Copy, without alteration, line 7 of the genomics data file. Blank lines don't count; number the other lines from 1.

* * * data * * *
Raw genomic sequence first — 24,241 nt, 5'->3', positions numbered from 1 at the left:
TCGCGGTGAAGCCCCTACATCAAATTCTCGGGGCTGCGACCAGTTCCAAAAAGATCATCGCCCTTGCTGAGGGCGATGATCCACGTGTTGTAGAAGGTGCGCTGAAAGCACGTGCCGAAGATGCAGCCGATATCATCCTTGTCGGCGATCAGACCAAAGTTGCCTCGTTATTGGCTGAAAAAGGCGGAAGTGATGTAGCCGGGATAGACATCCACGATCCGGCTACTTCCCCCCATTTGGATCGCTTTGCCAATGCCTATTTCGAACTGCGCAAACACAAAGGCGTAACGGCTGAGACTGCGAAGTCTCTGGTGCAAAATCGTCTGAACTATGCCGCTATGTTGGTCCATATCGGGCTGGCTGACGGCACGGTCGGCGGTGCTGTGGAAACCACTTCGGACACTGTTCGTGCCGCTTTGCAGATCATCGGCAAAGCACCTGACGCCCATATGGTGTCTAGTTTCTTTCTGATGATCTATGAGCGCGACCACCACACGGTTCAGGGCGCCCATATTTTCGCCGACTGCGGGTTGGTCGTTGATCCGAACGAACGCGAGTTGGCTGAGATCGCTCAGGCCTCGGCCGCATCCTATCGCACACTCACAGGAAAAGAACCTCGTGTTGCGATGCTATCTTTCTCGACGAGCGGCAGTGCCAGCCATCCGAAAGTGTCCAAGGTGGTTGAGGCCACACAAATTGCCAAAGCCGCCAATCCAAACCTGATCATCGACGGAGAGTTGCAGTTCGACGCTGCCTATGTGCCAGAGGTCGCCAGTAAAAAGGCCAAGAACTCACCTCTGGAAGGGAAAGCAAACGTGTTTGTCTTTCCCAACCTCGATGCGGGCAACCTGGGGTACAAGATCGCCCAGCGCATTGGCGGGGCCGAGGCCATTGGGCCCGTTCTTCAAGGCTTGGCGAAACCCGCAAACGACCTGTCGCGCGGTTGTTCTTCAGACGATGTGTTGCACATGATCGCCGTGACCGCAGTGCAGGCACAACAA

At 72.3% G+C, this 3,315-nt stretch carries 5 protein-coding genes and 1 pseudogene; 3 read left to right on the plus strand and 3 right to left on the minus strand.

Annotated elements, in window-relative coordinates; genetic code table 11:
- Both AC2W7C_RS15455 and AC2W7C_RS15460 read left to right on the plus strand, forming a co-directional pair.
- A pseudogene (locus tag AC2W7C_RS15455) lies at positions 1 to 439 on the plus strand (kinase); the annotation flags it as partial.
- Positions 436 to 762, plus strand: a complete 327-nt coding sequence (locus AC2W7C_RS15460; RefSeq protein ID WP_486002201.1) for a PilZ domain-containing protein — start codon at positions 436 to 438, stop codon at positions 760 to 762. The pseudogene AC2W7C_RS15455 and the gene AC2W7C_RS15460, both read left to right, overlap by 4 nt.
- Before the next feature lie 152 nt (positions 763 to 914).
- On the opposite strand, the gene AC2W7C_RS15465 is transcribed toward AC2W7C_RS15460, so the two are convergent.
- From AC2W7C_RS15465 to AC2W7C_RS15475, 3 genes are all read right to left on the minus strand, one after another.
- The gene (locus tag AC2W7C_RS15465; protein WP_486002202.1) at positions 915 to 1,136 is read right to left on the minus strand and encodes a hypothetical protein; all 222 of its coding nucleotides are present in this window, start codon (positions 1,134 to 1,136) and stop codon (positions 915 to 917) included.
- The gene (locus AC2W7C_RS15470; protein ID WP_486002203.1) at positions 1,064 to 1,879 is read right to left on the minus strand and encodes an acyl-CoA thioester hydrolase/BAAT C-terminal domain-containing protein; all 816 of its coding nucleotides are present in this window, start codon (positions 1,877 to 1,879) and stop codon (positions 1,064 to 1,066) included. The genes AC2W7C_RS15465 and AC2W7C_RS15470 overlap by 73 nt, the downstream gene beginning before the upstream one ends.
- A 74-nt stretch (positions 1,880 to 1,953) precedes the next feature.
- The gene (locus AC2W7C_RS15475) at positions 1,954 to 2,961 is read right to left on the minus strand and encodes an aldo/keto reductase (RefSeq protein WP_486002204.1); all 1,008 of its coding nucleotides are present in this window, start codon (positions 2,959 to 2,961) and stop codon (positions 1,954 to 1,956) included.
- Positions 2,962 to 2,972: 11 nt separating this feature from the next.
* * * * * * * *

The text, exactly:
- Positions 436 to 762, plus strand: a complete 327-nt coding sequence (locus AC2W7C_RS15460; RefSeq protein ID WP_486002201.1) for a PilZ domain-containing protein — start codon at positions 436 to 438, stop codon at positions 760 to 762. The pseudogene AC2W7C_RS15455 and the gene AC2W7C_RS15460, both read left to right, overlap by 4 nt.